Summary: Researchers studied the brain activity of healthy participants under the influence of nitrous oxide, comparing it to data from studies with ketamine and LSD to see whether the neurobiology of the psychedelic experience was similar. They found that the patterns of activity associated with the different substances overlapped, indicating common underlying biology, which could inform future research on the therapeutic use of psychedelics.
Source: University of Michigan
Nitrous oxide, colloquially known as laughing gas, has been used clinically as an anesthetic to dull pain since the 19th century.
However, in smaller amounts, it can induce mind-altered experiences, including feelings of bliss, spirituality, and the feeling of being outside of one’s body—much like those induced by the psychedelic substances LSD and ketamine.
A study led by George Mashour, M.D., Ph.D. and Richard Harris, Ph.D., of the recently founded Michigan Psychedelic Center at the University of Michigan Medical School takes a closer look at the neurobiology of psychedelic experiences.
Using fMRI, the team examined the brain activity of healthy people who were administered nitrous oxide and compared that activity to data collected from participants in different studies who were given ketamine and LSD to see whether the neurobiology of the psychedelic experience was similar.
In addition, this data was compared to a control group comprised of participants administered propofol, a commonly used anesthesia drug, to distinguish between brain changes not related to the psychedelic experience.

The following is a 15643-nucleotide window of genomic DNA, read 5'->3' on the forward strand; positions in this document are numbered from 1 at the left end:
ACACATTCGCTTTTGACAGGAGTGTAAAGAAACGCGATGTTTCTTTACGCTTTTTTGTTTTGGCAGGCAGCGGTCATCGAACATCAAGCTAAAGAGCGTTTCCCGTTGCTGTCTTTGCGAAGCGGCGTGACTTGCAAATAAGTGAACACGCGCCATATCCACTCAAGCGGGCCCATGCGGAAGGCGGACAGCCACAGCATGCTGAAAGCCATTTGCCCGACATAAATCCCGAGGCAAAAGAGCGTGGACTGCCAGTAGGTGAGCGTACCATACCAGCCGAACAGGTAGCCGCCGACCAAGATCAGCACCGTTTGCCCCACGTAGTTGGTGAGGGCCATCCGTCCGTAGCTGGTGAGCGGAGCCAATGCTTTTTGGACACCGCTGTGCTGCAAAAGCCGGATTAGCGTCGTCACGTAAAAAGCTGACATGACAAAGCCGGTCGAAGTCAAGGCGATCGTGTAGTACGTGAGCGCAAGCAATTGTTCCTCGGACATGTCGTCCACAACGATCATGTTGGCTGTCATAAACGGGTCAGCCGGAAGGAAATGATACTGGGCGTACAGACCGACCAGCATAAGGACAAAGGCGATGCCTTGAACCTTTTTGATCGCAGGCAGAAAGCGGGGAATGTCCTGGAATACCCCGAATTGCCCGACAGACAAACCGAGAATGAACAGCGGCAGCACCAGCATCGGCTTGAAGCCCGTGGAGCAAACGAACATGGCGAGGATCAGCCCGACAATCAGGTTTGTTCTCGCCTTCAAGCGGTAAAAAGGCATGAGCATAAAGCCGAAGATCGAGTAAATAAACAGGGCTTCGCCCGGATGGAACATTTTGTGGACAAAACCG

The team noted that participants under the influence of each psychedelic drug had decreased connectivity within a particular network but increased connectivity across various networks. Although there were notable differences, each psychedelic increased connectivity between the right temporoparietal junction and intraparietal sulcus in both hemispheres of the brain and between precuneus and left intraparietal sulcus.
These nodes, they note, are located in the so-called cortical “hot zone” of the brain, an area proposed to be critical for determining the content of conscious experience. This could help explain the altered states of consciousness described by people administered these psychedelic substances.
The fact that the patterns of activity associated with nitrous oxide, ketamine, and LSD overlapped hints at common underlying biology, they add. Further research to determine the specifics of this biology could help researchers determine how best to use psychedelics as therapeutics.
Classical and non-classical psychedelic drugs induce common network changes in human cortex
The neurobiology of the psychedelic experience is not fully understood. Identifying common brain network changes induced by both classical (i.e., acting at the 5-HT2 receptor) and non-classical psychedelics would provide mechanistic insight into state-specific characteristics.
We analyzed whole-brain functional connectivity based on resting-state fMRI data in humans, acquired before and during the administration of nitrous oxide, ketamine, and lysergic acid diethylamide.
We report that, despite distinct molecular mechanisms and modes of delivery, all three psychedelics reduced within-network functional connectivity and enhanced between-network functional connectivity.
More specifically, all three drugs increased connectivity between right temporoparietal junction and bilateral intraparietal sulcus as well as between precuneus and left intraparietal sulcus. These regions fall within the posterior cortical “hot zone,” posited to mediate the qualitative aspects of experience.
Thus, both classical and non-classical psychedelics modulate networks within an area of known relevance for consciousness, identifying a biologically plausible candidate for their subjective effects.